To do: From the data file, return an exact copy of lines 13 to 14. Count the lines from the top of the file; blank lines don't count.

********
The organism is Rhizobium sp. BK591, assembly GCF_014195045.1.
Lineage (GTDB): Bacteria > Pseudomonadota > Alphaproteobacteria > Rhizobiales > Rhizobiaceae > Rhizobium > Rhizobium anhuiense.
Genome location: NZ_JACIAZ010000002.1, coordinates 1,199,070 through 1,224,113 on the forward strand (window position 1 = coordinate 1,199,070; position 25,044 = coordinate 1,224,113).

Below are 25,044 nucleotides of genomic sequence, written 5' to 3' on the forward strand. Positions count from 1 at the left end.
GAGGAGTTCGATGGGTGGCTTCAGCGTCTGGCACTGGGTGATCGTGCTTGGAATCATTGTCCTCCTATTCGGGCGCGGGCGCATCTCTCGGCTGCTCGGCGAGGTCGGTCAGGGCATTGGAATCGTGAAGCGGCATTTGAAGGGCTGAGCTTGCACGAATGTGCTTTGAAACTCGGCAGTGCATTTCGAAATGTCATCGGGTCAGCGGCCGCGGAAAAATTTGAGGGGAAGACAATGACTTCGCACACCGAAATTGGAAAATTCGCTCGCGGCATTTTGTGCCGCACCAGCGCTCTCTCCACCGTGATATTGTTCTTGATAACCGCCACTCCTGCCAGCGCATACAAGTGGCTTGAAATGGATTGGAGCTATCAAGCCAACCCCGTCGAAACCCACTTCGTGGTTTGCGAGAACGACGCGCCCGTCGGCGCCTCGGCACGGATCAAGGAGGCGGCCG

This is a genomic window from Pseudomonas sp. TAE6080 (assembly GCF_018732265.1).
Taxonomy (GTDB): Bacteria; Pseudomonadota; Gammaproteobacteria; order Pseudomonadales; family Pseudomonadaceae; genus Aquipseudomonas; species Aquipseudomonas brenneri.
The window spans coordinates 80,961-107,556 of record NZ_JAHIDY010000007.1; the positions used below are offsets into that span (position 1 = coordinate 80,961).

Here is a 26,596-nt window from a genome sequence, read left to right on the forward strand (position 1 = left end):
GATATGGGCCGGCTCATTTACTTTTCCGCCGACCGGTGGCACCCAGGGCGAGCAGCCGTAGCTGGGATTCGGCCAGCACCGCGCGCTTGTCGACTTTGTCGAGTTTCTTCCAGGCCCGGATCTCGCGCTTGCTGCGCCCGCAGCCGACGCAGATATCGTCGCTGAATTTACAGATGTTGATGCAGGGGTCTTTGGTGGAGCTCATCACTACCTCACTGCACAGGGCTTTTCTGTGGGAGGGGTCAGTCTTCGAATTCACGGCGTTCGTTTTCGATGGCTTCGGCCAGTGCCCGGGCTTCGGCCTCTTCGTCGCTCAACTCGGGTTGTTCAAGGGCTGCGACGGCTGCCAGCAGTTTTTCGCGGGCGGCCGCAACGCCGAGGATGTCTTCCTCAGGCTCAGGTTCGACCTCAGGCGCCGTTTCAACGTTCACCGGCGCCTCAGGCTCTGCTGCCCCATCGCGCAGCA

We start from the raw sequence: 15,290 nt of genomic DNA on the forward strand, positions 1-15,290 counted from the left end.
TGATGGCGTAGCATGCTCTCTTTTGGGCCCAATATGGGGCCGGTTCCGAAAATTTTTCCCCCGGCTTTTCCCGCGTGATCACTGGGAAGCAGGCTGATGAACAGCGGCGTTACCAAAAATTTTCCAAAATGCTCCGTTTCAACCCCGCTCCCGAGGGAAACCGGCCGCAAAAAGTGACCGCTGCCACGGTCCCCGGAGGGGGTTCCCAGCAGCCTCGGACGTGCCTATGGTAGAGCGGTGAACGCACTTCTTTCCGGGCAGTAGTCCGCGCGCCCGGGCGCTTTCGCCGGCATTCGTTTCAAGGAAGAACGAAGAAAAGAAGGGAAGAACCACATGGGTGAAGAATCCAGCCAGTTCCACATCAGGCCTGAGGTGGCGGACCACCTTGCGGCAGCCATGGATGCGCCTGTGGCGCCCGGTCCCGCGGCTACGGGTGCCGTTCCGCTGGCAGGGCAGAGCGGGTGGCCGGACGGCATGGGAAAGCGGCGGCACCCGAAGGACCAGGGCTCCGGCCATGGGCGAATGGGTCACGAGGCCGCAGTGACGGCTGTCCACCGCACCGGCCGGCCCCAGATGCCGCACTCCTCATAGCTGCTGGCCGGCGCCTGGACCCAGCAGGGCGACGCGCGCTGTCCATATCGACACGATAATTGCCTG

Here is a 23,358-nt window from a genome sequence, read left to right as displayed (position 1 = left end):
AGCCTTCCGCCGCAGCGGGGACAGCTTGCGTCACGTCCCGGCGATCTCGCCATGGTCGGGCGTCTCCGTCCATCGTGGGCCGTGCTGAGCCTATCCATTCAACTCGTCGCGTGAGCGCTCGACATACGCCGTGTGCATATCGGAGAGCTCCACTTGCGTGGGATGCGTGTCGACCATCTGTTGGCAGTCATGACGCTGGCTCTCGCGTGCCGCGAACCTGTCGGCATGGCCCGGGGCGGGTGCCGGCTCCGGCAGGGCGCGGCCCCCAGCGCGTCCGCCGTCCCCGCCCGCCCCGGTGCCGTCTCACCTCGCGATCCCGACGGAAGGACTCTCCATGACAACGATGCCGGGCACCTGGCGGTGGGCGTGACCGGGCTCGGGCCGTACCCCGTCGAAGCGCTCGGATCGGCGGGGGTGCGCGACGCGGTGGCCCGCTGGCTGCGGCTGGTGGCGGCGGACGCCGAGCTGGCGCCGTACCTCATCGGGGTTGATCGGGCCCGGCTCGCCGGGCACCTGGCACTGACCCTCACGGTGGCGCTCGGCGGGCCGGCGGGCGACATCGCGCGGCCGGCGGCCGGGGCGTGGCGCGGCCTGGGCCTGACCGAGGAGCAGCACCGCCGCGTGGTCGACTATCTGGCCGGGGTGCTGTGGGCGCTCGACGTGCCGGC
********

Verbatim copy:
Here is a 23,358-nt window from a genome sequence, read left to right as displayed (position 1 = left end):
AGCCTTCCGCCGCAGCGGGGACAGCTTGCGTCACGTCCCGGCGATCTCGCCATGGTCGGGCGTCTCCGTCCATCGTGGGCCGTGCTGAGCCTATCCATTCAACTCGTCGCGTGAGCGCTCGACATACGCCGTGTGCATATCGGAGAGCTCCACTTGCGTGGGATGCGTGTCGACCATCTGTTGGCAGTCATGACGCTGGCTCTCGCGTGCCGCGAACCTGTCGGCATGGCCCGGGGCGGGTGCCGGCTCCGGCAGGGCGCGGCCCCCAGCGCGTCCGCCGTCCCCGCCCGCCCCGGTGCCGTCTCACCTCGCGATCCCGACGGAAGGACTCTCCATGACAACGATGCCGGGCACCTGGCGGTGGGCGTGACCGGGCTCGGGCCGTACCCCGTCGAAGCGCTCGGATCGGCGGGGGTGCGCGACGCGGTGGCCCGCTGGCTGCGGCTGGTGGCGGCGGACGCCGAGCTGGCGCCGTACCTCATCGGGGTTGATCGGGCCCGGCTCGCCGGGCACCTGGCACTGACCCTCACGGTGGCGCTCGGCGGGCCGGCGGGCGACATCGCGCGGCCGGCGGCCGGGGCGTGGCGCGGCCTGGGCCTGACCGAGGAGCAGCACCGCCGCGTGGTCGACTATCTGGCCGGGGTGCTGTGGGCGCTCGACGTGCCGGC